Instead of typing the whole function/formula, we must select the desired one from the list. We can use the arrow keys to move up and down between list names. Excel tells or describes the use of the selected function. Once we have the desired function or formula, we should press the TAB key on the keyboard. It automatically enters the corresponding function/formula in the selected cell, ensuring that the corresponding name is not misspelled. Additionally, Excel also displays the syntax (range, criteria) of the selected function.

### Using the Formula Wizard

Another best option to avoid the #NAME? error is to use Excel’s Function Wizard while entering the formula within the cell(s). It is mainly useful when we are not sure of the arguments required by the selected function, which can result in #NAME? error. The Formula Wizard helps us generate valid functions, displaying the syntax with the supported range, criteria, or arguments.

To use the Formula Wizard, we need first to select a cell to insert the desired formula. After that, we must go to the **Formulas > Insert Function** under the Function Library group. This will launch the ‘Insert Function’ window. We can also click the Function Wizard button ‘**fx**‘ from the toolbar before the formula bar.

In the Insert Function window, we can click on the drop-down list next to ‘**Select a category**‘ and any desired category to get the corresponding functions. After selecting the category, we can select the desired function from the box under ‘**Select a function**‘. We can also find the desired function using the Search box from the top of the window. We must select the desired function and click the **OK** button. After that, Excel displays the ‘Function Arguments’ window that helps us define respective arguments properly.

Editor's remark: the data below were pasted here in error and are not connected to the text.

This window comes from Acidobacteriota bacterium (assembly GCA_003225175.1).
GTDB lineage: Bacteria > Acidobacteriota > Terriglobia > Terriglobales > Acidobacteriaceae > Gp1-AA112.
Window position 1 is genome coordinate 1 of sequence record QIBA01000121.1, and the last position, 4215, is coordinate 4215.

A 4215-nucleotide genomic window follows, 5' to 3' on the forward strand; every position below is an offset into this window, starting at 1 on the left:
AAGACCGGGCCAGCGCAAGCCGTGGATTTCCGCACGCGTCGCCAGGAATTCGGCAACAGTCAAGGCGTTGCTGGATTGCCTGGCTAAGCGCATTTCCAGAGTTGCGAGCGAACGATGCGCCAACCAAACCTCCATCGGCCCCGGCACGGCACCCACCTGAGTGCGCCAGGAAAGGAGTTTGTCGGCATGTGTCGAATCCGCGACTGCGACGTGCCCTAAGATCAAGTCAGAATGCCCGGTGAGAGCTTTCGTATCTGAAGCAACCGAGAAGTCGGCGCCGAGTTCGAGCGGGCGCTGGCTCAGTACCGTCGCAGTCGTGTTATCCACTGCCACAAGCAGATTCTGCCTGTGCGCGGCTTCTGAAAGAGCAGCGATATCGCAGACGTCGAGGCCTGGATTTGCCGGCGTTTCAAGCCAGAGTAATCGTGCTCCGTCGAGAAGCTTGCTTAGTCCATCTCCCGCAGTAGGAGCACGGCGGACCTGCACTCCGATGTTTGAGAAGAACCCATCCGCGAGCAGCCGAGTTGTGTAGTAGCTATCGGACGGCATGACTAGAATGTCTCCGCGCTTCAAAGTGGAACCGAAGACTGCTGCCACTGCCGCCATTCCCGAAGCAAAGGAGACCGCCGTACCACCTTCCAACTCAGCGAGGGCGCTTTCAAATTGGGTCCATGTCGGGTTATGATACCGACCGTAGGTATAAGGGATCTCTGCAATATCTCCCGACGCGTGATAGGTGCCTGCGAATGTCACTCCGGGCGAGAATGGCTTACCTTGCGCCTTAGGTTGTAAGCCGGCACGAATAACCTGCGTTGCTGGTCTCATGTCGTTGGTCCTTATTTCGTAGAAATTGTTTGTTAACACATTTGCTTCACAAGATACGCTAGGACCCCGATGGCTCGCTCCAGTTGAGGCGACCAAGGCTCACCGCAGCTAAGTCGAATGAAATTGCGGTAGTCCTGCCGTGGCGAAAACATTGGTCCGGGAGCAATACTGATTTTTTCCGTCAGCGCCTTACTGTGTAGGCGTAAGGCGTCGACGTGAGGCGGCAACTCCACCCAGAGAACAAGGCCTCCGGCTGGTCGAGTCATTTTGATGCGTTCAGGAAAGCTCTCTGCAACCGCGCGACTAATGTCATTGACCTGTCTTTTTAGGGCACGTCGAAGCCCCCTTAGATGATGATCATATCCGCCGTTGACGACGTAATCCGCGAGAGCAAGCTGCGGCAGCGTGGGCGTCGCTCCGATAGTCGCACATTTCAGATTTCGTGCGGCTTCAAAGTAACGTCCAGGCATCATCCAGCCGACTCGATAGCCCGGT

In the above image, we notice that Excel displays descriptions for each corresponding argument, allowing us to easily specify them accordingly. Once we have specified all the arguments, we can also check the results obtained from the applied function from the bottom of the Function Arguments window. If we are happy with the results, we can click the OK button to insert the respective function into the selected cell in the sheet.

After the desired function is inserted into the sheet, we can see the results in the respective cell and the applied formula in the formula bar.

### Using the Name Manager

Excel also allows us to create a named range for certain cells, and using this wrongly within a formula may result in #NAME? errors. Therefore, we must avoid typing named ranges manually. Instead, we must use the Name Manager when working with many named ranges or tables. It helps us view all the names ranges and table names we created in a respective sheet. We can select desired named range, add a new one, edit or delete it accordingly.

To access the Name Manager tool in Excel, we need to navigate the **Formulas** tab and click on the ‘**Name Manager**‘ button under the Defined Names group.

This will open a Name Manager window to get the details of all the existing named ranges.

In the above image, we can notice the New, Edit, and Delete buttons to help us perform the respective task. We can also press the keyboard shortcut ‘**Ctrl + F3**‘ to quickly launch the Name Manager.

When writing any formula in an Excel sheet and need to use the defined name range, we can also go to the **Formulas > Use in Formula** to view all the named ranges. We can click on the desired named range and ensure that the desired named range is not misspelled.

## Important Points to Remember

- We can use the IFERROR function to encounter any Excel formula error, including the #NAME? error.
- We can use ERROR.TYPE formula to find the specific type of error.